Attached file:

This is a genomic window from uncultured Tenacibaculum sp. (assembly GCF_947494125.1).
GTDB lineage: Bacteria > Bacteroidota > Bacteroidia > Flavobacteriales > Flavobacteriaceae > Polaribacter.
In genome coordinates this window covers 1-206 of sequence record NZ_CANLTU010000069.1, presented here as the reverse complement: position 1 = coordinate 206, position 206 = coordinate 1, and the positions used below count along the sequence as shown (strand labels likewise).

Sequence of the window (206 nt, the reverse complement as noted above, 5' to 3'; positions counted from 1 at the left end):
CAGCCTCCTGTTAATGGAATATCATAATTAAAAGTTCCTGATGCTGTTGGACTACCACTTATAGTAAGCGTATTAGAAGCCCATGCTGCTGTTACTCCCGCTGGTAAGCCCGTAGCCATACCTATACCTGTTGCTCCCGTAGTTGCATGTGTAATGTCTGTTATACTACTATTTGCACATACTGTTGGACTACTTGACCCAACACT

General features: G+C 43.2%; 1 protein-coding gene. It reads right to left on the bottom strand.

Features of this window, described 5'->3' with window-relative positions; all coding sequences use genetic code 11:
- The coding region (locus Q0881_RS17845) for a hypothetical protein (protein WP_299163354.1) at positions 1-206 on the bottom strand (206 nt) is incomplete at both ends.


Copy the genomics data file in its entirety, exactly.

This is a genomic window from uncultured Tenacibaculum sp. (assembly GCF_947494125.1).
GTDB lineage: Bacteria > Bacteroidota > Bacteroidia > Flavobacteriales > Flavobacteriaceae > Polaribacter.
In genome coordinates this window covers 1-206 of sequence record NZ_CANLTU010000069.1, presented here as the reverse complement: position 1 = coordinate 206, position 206 = coordinate 1, and the positions used below count along the sequence as shown (strand labels likewise).

Sequence of the window (206 nt, the reverse complement as noted above, 5' to 3'; positions counted from 1 at the left end):
CAGCCTCCTGTTAATGGAATATCATAATTAAAAGTTCCTGATGCTGTTGGACTACCACTTATAGTAAGCGTATTAGAAGCCCATGCTGCTGTTACTCCCGCTGGTAAGCCCGTAGCCATACCTATACCTGTTGCTCCCGTAGTTGCATGTGTAATGTCTGTTATACTACTATTTGCACATACTGTTGGACTACTTGACCCAACACT

General features: G+C 43.2%; 1 protein-coding gene. It reads right to left on the bottom strand.

Features of this window, described 5'->3' with window-relative positions; all coding sequences use genetic code 11:
- The coding region (locus Q0881_RS17845) for a hypothetical protein (protein WP_299163354.1) at positions 1-206 on the bottom strand (206 nt) is incomplete at both ends.